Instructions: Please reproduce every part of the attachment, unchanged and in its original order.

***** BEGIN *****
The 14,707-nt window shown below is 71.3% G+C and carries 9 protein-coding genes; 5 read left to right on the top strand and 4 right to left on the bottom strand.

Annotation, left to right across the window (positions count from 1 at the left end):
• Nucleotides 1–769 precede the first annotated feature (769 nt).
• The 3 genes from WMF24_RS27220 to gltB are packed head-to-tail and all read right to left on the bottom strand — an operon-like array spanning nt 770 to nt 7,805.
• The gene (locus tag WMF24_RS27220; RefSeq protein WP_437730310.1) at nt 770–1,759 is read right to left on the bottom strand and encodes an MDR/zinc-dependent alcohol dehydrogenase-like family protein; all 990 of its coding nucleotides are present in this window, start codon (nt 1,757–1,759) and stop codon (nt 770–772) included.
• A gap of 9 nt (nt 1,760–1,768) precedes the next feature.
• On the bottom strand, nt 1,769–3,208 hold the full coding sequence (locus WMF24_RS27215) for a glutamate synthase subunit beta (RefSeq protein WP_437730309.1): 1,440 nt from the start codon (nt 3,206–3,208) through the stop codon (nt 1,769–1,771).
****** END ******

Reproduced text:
The 14,707-nt window shown below is 71.3% G+C and carries 9 protein-coding genes; 5 read left to right on the top strand and 4 right to left on the bottom strand.

Annotation, left to right across the window (positions count from 1 at the left end):
• Nucleotides 1–769 precede the first annotated feature (769 nt).
• The 3 genes from WMF24_RS27220 to gltB are packed head-to-tail and all read right to left on the bottom strand — an operon-like array spanning nt 770 to nt 7,805.
• The gene (locus tag WMF24_RS27220; RefSeq protein WP_437730310.1) at nt 770–1,759 is read right to left on the bottom strand and encodes an MDR/zinc-dependent alcohol dehydrogenase-like family protein; all 990 of its coding nucleotides are present in this window, start codon (nt 1,757–1,759) and stop codon (nt 770–772) included.
• A gap of 9 nt (nt 1,760–1,768) precedes the next feature.
• On the bottom strand, nt 1,769–3,208 hold the full coding sequence (locus WMF24_RS27215) for a glutamate synthase subunit beta (RefSeq protein WP_437730309.1): 1,440 nt from the start codon (nt 3,206–3,208) through the stop codon (nt 1,769–1,771).